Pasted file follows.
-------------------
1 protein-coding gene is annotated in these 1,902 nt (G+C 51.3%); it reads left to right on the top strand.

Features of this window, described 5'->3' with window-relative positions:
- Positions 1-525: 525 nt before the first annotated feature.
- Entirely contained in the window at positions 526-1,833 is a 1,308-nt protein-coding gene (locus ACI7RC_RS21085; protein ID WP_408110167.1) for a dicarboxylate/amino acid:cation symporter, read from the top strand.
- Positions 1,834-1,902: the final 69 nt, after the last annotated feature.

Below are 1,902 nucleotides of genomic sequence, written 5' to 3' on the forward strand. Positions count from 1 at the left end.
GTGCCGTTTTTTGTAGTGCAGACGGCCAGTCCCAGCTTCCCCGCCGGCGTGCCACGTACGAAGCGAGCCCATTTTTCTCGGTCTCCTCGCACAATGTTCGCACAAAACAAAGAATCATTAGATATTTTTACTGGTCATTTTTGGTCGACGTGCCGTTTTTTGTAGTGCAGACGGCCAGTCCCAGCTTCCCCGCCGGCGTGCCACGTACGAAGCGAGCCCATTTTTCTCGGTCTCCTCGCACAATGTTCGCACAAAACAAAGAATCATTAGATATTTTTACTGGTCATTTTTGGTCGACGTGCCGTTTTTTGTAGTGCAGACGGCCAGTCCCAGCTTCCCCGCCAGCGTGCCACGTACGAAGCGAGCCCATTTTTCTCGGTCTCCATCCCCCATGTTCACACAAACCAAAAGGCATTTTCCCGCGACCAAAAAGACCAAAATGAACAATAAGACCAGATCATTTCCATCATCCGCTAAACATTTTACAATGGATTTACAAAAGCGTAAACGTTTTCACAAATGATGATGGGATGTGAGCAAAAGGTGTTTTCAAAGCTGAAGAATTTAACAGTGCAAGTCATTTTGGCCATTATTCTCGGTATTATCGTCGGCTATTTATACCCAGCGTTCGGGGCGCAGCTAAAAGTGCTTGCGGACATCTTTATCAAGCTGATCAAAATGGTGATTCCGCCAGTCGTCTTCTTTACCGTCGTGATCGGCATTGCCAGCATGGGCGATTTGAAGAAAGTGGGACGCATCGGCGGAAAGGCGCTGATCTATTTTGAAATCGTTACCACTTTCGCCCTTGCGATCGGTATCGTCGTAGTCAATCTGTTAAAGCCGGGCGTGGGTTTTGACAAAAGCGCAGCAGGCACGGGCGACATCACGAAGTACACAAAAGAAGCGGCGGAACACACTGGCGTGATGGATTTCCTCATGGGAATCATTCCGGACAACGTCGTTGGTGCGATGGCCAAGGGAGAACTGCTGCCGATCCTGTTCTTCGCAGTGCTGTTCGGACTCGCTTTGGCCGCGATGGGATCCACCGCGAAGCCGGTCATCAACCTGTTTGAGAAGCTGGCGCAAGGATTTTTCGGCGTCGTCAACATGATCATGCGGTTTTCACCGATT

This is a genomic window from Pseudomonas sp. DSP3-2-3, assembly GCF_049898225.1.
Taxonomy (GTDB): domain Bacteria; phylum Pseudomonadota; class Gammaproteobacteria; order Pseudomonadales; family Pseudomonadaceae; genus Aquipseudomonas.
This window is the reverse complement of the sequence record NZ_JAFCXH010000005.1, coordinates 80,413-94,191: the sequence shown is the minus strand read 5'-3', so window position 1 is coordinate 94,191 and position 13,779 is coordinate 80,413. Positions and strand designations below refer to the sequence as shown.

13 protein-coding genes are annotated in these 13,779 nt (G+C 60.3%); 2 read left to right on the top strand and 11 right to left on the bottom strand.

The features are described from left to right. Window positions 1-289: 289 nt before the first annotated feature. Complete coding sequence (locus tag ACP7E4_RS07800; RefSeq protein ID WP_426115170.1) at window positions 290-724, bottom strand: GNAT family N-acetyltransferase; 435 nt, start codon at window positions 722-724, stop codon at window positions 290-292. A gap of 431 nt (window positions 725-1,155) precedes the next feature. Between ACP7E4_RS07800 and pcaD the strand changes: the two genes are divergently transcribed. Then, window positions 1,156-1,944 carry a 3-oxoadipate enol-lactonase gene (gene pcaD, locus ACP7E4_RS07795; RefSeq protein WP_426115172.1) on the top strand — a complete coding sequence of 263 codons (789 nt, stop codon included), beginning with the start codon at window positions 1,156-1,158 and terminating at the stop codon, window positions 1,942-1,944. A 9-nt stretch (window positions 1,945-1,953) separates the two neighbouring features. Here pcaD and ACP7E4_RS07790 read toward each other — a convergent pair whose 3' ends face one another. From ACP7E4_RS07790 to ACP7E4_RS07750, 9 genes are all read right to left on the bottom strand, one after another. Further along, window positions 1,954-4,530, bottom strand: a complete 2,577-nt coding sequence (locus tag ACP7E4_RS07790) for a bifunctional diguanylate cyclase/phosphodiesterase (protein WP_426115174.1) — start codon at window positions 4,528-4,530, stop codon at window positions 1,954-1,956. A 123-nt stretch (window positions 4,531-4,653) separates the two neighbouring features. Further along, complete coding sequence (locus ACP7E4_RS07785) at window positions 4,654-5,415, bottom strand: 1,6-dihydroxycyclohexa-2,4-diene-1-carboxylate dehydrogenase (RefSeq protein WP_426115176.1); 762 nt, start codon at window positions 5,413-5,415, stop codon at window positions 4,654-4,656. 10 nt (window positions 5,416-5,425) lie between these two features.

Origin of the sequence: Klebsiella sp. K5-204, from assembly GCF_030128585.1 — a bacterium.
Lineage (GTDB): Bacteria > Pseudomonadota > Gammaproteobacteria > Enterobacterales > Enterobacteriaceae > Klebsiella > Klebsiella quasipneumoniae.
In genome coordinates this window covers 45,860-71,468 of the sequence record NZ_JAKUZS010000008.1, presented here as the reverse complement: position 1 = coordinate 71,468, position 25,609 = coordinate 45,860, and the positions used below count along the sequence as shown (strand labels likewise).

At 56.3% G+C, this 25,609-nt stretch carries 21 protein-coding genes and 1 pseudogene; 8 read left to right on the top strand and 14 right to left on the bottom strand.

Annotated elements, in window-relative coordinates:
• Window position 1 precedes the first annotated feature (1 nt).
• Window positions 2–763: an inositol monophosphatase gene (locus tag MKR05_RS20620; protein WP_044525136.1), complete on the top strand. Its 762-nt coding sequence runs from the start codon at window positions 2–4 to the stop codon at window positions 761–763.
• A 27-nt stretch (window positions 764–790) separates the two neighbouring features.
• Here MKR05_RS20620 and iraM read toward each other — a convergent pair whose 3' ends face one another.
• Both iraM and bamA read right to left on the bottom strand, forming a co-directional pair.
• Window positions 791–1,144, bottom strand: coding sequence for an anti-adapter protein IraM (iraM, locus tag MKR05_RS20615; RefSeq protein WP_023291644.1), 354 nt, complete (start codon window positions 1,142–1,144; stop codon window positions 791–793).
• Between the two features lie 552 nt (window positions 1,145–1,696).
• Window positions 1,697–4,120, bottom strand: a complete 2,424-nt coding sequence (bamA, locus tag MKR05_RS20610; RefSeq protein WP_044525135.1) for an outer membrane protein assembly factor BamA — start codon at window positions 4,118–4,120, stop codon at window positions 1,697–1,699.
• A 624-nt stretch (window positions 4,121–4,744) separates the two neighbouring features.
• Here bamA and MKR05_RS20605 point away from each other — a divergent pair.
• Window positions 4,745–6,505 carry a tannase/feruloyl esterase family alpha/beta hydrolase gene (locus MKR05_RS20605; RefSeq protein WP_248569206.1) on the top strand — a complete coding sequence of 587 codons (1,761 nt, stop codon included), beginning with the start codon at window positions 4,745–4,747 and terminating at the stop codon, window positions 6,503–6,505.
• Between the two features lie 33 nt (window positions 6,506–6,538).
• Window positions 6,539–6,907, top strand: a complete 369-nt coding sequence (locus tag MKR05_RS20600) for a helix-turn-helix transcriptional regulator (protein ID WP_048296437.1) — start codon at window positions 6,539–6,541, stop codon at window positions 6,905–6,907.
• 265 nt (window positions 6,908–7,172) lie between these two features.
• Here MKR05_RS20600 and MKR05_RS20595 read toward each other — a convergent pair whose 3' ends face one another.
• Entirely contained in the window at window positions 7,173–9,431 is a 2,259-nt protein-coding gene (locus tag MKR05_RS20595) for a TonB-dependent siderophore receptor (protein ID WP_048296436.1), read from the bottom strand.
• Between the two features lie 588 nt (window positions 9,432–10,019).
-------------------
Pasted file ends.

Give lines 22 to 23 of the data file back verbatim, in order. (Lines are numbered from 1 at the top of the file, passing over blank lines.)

• Both iraM and bamA read right to left on the bottom strand, forming a co-directional pair.
• Window positions 791–1,144, bottom strand: coding sequence for an anti-adapter protein IraM (iraM, locus tag MKR05_RS20615; RefSeq protein WP_023291644.1), 354 nt, complete (start codon window positions 1,142–1,144; stop codon window positions 791–793).